Monthly Archives: June 2011

What You Don’t Know About Gaddafi

In the Theatre of the Absurd, anything is possible. However, this latest scenario in Libya has taken absurdity to a whole new dimension. A rag-tag bunch of armed, al-Qaeda affiliated tribesmen, being referred to as a ‘pro-democracy movement’ by British State TV (BBC) and other mainstream media outlets, are now being openly armed and trained by the French, British and American governments. This same Coalition of Crusaders, with the support of the Arab League, is fighting alongside the rebels, launching continual bombing raids on targets in Tripoli and beyond, including Muammar Qadhafi’s compound, in a brazen attempt to assassinate the man and re-colonise Libya. Read the rest of this entry

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Eclipse (Lunar in Solar System)

A lunar eclipse happens at a Full Moon, when the Moon’s tilted orbit brings it into the Earth’s shadow, which can then be seen cast onto the Moon. While not as spectacular as a total solar eclipse, a lunar eclipse is much easier to see; and a total lunar eclipse is an amazing and beautiful sight.

A lunar eclipse is very different to a solar eclipse in terms of how the effects we see are created, because of our different point of view: in a solar eclipse, we stand at a particular point within the shadow of the Moon, and experience the effects of the shadow at that point; but in a lunar eclipse, we witness the whole of the Earth’s shadow falling upon the Moon.

For that reason, the types of lunar eclipses don’t correspond exactly to the types of solar eclipses. In addition, the Earth’s shadow is much larger than the Moon’s — because the Earth is larger — so it becomes possible for the whole Moon to be totally eclipsed, as this diagram shows (bear in mind that the scale is exaggerated; the Earth’s shadow doesn’t really cover a huge part of the Moon’s orbit):

The shadow cast by the Earth has two parts:

In the penumbra, the light from the Sun is partly blocked by the Earth, but not completely. An observer standing on the Moon within the Earth’s penumbra would see part of the Sun obscured; that is, they would see a partial solar eclipse. From Earth, when the Moon passes through the penumbra we see it dimming due to the reduced light, although in practice this can be hard to see with the eye.
In the umbra, the light from the Sun is completely blocked by the Earth. Our lunar observer would see a total solar eclipse; we see the Moon darkened, but glowing a dull red from light scattered by the Earth’s atmosphere.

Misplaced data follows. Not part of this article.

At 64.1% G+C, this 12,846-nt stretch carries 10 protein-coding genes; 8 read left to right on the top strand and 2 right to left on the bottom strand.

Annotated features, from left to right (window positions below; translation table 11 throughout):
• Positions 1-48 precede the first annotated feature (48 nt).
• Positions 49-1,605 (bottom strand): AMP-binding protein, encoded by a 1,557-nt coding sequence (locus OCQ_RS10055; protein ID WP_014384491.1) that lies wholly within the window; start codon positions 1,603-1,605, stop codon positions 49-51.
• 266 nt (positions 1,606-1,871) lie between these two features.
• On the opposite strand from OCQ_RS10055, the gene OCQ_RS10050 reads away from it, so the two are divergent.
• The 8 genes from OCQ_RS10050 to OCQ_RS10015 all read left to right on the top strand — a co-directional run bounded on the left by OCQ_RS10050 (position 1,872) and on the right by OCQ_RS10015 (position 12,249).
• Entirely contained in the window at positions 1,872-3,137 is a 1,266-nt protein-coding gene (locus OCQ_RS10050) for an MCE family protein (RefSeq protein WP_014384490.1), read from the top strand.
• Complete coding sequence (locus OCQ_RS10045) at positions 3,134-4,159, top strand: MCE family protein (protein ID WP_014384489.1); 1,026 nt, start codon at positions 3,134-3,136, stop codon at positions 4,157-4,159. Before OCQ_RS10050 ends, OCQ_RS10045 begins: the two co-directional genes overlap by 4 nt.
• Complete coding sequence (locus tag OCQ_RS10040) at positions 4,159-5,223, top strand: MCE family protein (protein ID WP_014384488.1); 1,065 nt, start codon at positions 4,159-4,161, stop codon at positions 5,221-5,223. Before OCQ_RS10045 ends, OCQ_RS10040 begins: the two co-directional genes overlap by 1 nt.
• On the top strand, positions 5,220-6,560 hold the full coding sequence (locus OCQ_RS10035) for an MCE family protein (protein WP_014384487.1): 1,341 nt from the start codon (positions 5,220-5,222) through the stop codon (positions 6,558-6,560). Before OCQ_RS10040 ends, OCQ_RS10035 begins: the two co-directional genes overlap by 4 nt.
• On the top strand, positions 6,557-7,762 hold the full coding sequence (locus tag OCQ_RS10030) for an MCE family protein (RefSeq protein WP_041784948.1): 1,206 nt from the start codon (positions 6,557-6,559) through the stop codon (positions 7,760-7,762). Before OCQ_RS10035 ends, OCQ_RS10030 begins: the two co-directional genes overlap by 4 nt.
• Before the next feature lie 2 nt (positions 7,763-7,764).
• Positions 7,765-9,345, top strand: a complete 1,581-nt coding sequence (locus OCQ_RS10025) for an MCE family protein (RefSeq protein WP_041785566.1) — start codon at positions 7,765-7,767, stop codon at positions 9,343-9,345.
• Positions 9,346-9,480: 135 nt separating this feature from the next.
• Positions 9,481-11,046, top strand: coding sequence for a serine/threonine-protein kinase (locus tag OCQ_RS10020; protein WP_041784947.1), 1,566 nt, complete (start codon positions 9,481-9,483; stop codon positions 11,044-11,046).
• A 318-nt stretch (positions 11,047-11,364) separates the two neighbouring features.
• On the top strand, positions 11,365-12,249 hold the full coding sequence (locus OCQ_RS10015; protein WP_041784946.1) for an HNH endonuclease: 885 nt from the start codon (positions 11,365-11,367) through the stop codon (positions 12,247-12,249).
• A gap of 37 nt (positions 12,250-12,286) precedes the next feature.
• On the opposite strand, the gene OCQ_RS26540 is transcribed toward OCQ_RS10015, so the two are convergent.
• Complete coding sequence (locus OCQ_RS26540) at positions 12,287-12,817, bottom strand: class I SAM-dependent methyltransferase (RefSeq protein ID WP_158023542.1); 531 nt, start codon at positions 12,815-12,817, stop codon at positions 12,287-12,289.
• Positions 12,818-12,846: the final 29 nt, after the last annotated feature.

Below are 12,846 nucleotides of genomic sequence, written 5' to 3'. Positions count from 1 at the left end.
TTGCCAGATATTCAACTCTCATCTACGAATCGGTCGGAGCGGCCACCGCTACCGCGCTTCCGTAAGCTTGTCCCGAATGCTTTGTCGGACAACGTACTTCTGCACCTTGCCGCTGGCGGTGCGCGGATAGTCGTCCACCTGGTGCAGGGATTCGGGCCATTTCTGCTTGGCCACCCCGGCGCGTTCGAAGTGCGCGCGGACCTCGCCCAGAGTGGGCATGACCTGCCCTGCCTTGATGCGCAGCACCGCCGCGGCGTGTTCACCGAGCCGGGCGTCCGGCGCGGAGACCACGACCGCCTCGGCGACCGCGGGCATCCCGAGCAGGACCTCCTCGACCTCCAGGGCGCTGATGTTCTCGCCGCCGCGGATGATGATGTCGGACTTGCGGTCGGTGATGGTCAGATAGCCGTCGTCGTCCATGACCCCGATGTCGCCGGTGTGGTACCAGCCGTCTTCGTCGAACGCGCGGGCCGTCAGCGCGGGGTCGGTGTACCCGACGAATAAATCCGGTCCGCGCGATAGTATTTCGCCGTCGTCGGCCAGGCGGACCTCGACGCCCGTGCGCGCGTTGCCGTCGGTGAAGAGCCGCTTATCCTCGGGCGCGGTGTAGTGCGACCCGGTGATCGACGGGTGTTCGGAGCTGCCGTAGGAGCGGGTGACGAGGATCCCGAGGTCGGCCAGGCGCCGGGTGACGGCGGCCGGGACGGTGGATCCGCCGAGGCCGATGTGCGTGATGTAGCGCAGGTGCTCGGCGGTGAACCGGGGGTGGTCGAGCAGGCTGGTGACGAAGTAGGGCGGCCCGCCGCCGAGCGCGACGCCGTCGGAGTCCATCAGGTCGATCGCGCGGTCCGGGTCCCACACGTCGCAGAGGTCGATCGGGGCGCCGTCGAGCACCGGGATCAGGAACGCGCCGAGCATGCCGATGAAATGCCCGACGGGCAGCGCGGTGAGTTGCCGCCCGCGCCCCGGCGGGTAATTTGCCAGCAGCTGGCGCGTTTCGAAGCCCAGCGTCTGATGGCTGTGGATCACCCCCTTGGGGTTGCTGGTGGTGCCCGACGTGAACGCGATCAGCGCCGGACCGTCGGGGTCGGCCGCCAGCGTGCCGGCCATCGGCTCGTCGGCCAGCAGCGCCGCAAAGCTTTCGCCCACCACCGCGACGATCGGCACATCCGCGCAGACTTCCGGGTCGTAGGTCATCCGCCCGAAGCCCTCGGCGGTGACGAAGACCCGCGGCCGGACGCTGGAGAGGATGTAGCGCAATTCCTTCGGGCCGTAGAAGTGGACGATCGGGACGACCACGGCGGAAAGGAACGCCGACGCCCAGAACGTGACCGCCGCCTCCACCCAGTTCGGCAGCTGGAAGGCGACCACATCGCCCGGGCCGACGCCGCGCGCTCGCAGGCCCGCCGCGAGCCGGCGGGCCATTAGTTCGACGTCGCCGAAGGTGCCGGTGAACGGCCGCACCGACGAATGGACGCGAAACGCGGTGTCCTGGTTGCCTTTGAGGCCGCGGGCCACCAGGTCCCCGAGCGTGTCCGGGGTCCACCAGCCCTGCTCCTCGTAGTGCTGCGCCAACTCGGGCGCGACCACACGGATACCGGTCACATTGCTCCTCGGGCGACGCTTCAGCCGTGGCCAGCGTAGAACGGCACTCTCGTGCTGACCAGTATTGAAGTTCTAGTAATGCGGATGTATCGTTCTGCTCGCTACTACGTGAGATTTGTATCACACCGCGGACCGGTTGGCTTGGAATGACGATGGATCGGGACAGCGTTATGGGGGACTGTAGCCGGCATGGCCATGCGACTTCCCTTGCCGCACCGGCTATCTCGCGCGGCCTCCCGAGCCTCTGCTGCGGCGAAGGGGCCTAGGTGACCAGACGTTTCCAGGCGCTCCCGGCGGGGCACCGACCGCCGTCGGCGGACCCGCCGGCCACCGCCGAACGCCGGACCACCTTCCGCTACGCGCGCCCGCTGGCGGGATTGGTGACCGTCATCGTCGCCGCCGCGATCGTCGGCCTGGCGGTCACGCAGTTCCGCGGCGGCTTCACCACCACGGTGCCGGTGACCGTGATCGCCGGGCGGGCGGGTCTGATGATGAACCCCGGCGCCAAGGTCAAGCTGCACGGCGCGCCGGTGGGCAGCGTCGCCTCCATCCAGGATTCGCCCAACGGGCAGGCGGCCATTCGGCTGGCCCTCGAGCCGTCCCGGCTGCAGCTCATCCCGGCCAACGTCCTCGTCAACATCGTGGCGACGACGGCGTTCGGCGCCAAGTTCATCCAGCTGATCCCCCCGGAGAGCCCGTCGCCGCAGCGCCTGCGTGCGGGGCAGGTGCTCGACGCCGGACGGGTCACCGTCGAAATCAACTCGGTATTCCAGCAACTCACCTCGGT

As seen from the Earth, the penumbra and umbra form 2 concentric circles, through which the Moon passes during an eclipse. The type of eclipse seen depends on how close the Moon passes to the center of the shadow, as shown here….

 

From Nasa:

A concise summary of all lunar eclipses from 2011 through 2020 is presented in the table below. The first column gives the Calendar Date of the instant of greatest eclipse[1]. The second column TD of Greatest Eclipse is the Terrestrial Dynamical Time of greatest eclipse. The third column lists the Eclipse Type which is either Total, Partial, or Penumbral.

Eclipses recur over the Saros cycle, a period of approximately 18 years 11 days. Each eclipse belongs to the Saros Series shown in the 4th column. The Umbral Magnitude[2] (column 5) gives the fraction of the Moon’s diameter immersed in Earth’s umbral shadow at the instant of greatest eclipse. The Eclipse Duration[3] gives the length of the partial eclipse. If the eclipse is total then two durations are listed. The first is the interval between the beginning and end of the partial phases. The second value (in bold) is the duration the total phase. Finally, the Geographic Region of Eclipse Visibility[4] provides a brief description of the regions where each eclipse will be seen.

Two fields in the summary table provide links to graphics and additional information for each eclipse. A figure consisting of a diagram and map for each eclipse may be seen by clicking on the Calendar Date. The top diagram shows the Moon’s trajectory with respect to Earth’s penumbral and umbral shadows. The equidistant projection map below illustrates the geographpic region of visibility for each phase of the eclipse. These figures are described in greater detail in the Key to Lunar Eclipse Maps. Each figure is stored as a PDF file of about 110 kilobytes.

All eclipses belonging to a particular Saros Series are listed in a table linked through the Saros number.

The Key to Lunar Eclipse Decade Table contains a more detailed description of each item in the table.

For more data on lunar eclipses during this period, see Catalog of Lunar Eclipses: 2001 to 2100 .

Lunar Eclipses: 2011 – 2020
Calendar Date TD of Greatest Eclipse Eclipse Type Saros Series Umbral Magnitude Eclipse Duration Geographic Region of Eclipse Visibility